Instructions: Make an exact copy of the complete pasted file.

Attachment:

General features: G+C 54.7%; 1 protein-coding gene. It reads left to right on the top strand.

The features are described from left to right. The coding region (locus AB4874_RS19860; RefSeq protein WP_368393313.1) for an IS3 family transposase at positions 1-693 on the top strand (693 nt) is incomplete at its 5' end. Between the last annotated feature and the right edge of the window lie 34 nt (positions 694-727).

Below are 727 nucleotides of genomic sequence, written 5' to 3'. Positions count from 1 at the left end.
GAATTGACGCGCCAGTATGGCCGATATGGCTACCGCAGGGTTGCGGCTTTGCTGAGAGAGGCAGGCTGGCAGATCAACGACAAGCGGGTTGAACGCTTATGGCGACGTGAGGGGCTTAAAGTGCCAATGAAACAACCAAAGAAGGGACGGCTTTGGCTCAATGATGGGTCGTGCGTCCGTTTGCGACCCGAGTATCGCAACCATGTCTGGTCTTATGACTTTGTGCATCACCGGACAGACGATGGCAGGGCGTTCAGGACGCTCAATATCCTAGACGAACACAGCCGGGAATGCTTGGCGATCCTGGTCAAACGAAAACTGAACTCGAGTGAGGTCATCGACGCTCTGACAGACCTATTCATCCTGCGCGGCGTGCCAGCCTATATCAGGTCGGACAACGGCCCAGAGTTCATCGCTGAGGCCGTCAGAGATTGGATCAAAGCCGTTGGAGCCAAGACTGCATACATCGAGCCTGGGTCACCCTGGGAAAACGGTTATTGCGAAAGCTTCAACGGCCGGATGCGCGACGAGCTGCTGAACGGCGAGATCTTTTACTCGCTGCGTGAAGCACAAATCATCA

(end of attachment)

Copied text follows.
General features: G+C 54.7%; 1 protein-coding gene. It reads left to right on the top strand.

The features are described from left to right. The coding region (locus AB4874_RS19860; RefSeq protein WP_368393313.1) for an IS3 family transposase at positions 1-693 on the top strand (693 nt) is incomplete at its 5' end. Between the last annotated feature and the right edge of the window lie 34 nt (positions 694-727).

Below are 727 nucleotides of genomic sequence, written 5' to 3'. Positions count from 1 at the left end.
GAATTGACGCGCCAGTATGGCCGATATGGCTACCGCAGGGTTGCGGCTTTGCTGAGAGAGGCAGGCTGGCAGATCAACGACAAGCGGGTTGAACGCTTATGGCGACGTGAGGGGCTTAAAGTGCCAATGAAACAACCAAAGAAGGGACGGCTTTGGCTCAATGATGGGTCGTGCGTCCGTTTGCGACCCGAGTATCGCAACCATGTCTGGTCTTATGACTTTGTGCATCACCGGACAGACGATGGCAGGGCGTTCAGGACGCTCAATATCCTAGACGAACACAGCCGGGAATGCTTGGCGATCCTGGTCAAACGAAAACTGAACTCGAGTGAGGTCATCGACGCTCTGACAGACCTATTCATCCTGCGCGGCGTGCCAGCCTATATCAGGTCGGACAACGGCCCAGAGTTCATCGCTGAGGCCGTCAGAGATTGGATCAAAGCCGTTGGAGCCAAGACTGCATACATCGAGCCTGGGTCACCCTGGGAAAACGGTTATTGCGAAAGCTTCAACGGCCGGATGCGCGACGAGCTGCTGAACGGCGAGATCTTTTACTCGCTGCGTGAAGCACAAATCATCA